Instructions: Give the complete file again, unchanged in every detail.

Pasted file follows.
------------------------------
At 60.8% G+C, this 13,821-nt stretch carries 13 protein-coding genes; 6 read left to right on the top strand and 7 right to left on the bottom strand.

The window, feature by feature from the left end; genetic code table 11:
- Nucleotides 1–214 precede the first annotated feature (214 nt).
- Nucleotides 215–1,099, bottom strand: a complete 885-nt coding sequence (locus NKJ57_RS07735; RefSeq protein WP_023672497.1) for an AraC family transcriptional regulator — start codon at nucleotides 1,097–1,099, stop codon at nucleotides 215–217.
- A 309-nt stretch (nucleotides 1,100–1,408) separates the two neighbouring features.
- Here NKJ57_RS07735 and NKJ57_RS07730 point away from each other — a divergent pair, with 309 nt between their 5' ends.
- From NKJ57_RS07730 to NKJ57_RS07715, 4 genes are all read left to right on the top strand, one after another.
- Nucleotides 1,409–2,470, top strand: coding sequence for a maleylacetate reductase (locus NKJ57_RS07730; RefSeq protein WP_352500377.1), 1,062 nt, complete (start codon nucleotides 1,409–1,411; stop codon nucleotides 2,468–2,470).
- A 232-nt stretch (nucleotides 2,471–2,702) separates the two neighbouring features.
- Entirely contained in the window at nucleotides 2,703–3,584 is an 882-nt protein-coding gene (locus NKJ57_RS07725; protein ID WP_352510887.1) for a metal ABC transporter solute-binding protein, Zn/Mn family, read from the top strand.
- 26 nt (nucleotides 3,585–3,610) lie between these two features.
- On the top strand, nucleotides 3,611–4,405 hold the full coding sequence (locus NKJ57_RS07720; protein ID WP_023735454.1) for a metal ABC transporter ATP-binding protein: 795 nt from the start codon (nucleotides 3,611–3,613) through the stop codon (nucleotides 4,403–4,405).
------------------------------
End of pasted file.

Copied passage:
At 60.8% G+C, this 13,821-nt stretch carries 13 protein-coding genes; 6 read left to right on the top strand and 7 right to left on the bottom strand.

The window, feature by feature from the left end; genetic code table 11:
- Nucleotides 1–214 precede the first annotated feature (214 nt).
- Nucleotides 215–1,099, bottom strand: a complete 885-nt coding sequence (locus NKJ57_RS07735; RefSeq protein WP_023672497.1) for an AraC family transcriptional regulator — start codon at nucleotides 1,097–1,099, stop codon at nucleotides 215–217.
- A 309-nt stretch (nucleotides 1,100–1,408) separates the two neighbouring features.
- Here NKJ57_RS07735 and NKJ57_RS07730 point away from each other — a divergent pair, with 309 nt between their 5' ends.
- From NKJ57_RS07730 to NKJ57_RS07715, 4 genes are all read left to right on the top strand, one after another.
- Nucleotides 1,409–2,470, top strand: coding sequence for a maleylacetate reductase (locus NKJ57_RS07730; RefSeq protein WP_352500377.1), 1,062 nt, complete (start codon nucleotides 1,409–1,411; stop codon nucleotides 2,468–2,470).
- A 232-nt stretch (nucleotides 2,471–2,702) separates the two neighbouring features.
- Entirely contained in the window at nucleotides 2,703–3,584 is an 882-nt protein-coding gene (locus NKJ57_RS07725; protein ID WP_352510887.1) for a metal ABC transporter solute-binding protein, Zn/Mn family, read from the top strand.
- 26 nt (nucleotides 3,585–3,610) lie between these two features.
- On the top strand, nucleotides 3,611–4,405 hold the full coding sequence (locus NKJ57_RS07720; protein ID WP_023735454.1) for a metal ABC transporter ATP-binding protein: 795 nt from the start codon (nucleotides 3,611–3,613) through the stop codon (nucleotides 4,403–4,405).